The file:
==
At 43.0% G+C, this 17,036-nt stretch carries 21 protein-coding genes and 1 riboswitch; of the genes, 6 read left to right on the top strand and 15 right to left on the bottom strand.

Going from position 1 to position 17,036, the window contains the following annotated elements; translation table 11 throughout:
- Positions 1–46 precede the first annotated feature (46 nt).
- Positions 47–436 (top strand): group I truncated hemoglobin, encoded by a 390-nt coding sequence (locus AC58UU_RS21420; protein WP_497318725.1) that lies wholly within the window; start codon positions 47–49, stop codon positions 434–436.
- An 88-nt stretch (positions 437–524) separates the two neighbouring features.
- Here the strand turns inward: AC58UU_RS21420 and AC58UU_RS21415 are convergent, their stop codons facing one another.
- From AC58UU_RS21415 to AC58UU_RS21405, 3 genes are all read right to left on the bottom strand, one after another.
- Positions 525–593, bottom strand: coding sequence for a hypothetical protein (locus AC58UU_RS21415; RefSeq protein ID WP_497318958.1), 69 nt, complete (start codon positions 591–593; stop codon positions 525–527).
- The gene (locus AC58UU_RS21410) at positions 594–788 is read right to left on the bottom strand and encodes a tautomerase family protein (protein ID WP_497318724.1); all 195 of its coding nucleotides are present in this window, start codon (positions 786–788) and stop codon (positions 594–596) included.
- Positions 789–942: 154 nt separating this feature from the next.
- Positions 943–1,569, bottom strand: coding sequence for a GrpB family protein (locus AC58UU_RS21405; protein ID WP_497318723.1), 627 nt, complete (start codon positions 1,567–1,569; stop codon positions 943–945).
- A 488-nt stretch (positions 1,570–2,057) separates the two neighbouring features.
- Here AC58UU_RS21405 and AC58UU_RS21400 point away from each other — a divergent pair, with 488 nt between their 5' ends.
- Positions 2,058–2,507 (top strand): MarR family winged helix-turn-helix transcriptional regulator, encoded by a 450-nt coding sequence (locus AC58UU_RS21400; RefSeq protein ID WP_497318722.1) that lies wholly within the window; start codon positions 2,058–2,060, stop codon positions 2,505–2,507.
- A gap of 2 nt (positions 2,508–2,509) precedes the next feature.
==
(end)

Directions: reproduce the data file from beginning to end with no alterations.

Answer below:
At 43.0% G+C, this 17,036-nt stretch carries 21 protein-coding genes and 1 riboswitch; of the genes, 6 read left to right on the top strand and 15 right to left on the bottom strand.

Going from position 1 to position 17,036, the window contains the following annotated elements; translation table 11 throughout:
- Positions 1–46 precede the first annotated feature (46 nt).
- Positions 47–436 (top strand): group I truncated hemoglobin, encoded by a 390-nt coding sequence (locus AC58UU_RS21420; protein WP_497318725.1) that lies wholly within the window; start codon positions 47–49, stop codon positions 434–436.
- An 88-nt stretch (positions 437–524) separates the two neighbouring features.
- Here the strand turns inward: AC58UU_RS21420 and AC58UU_RS21415 are convergent, their stop codons facing one another.
- From AC58UU_RS21415 to AC58UU_RS21405, 3 genes are all read right to left on the bottom strand, one after another.
- Positions 525–593, bottom strand: coding sequence for a hypothetical protein (locus AC58UU_RS21415; RefSeq protein ID WP_497318958.1), 69 nt, complete (start codon positions 591–593; stop codon positions 525–527).
- The gene (locus AC58UU_RS21410) at positions 594–788 is read right to left on the bottom strand and encodes a tautomerase family protein (protein ID WP_497318724.1); all 195 of its coding nucleotides are present in this window, start codon (positions 786–788) and stop codon (positions 594–596) included.
- Positions 789–942: 154 nt separating this feature from the next.
- Positions 943–1,569, bottom strand: coding sequence for a GrpB family protein (locus AC58UU_RS21405; protein ID WP_497318723.1), 627 nt, complete (start codon positions 1,567–1,569; stop codon positions 943–945).
- A 488-nt stretch (positions 1,570–2,057) separates the two neighbouring features.
- Here AC58UU_RS21405 and AC58UU_RS21400 point away from each other — a divergent pair, with 488 nt between their 5' ends.
- Positions 2,058–2,507 (top strand): MarR family winged helix-turn-helix transcriptional regulator, encoded by a 450-nt coding sequence (locus AC58UU_RS21400; RefSeq protein ID WP_497318722.1) that lies wholly within the window; start codon positions 2,058–2,060, stop codon positions 2,505–2,507.
- A gap of 2 nt (positions 2,508–2,509) precedes the next feature.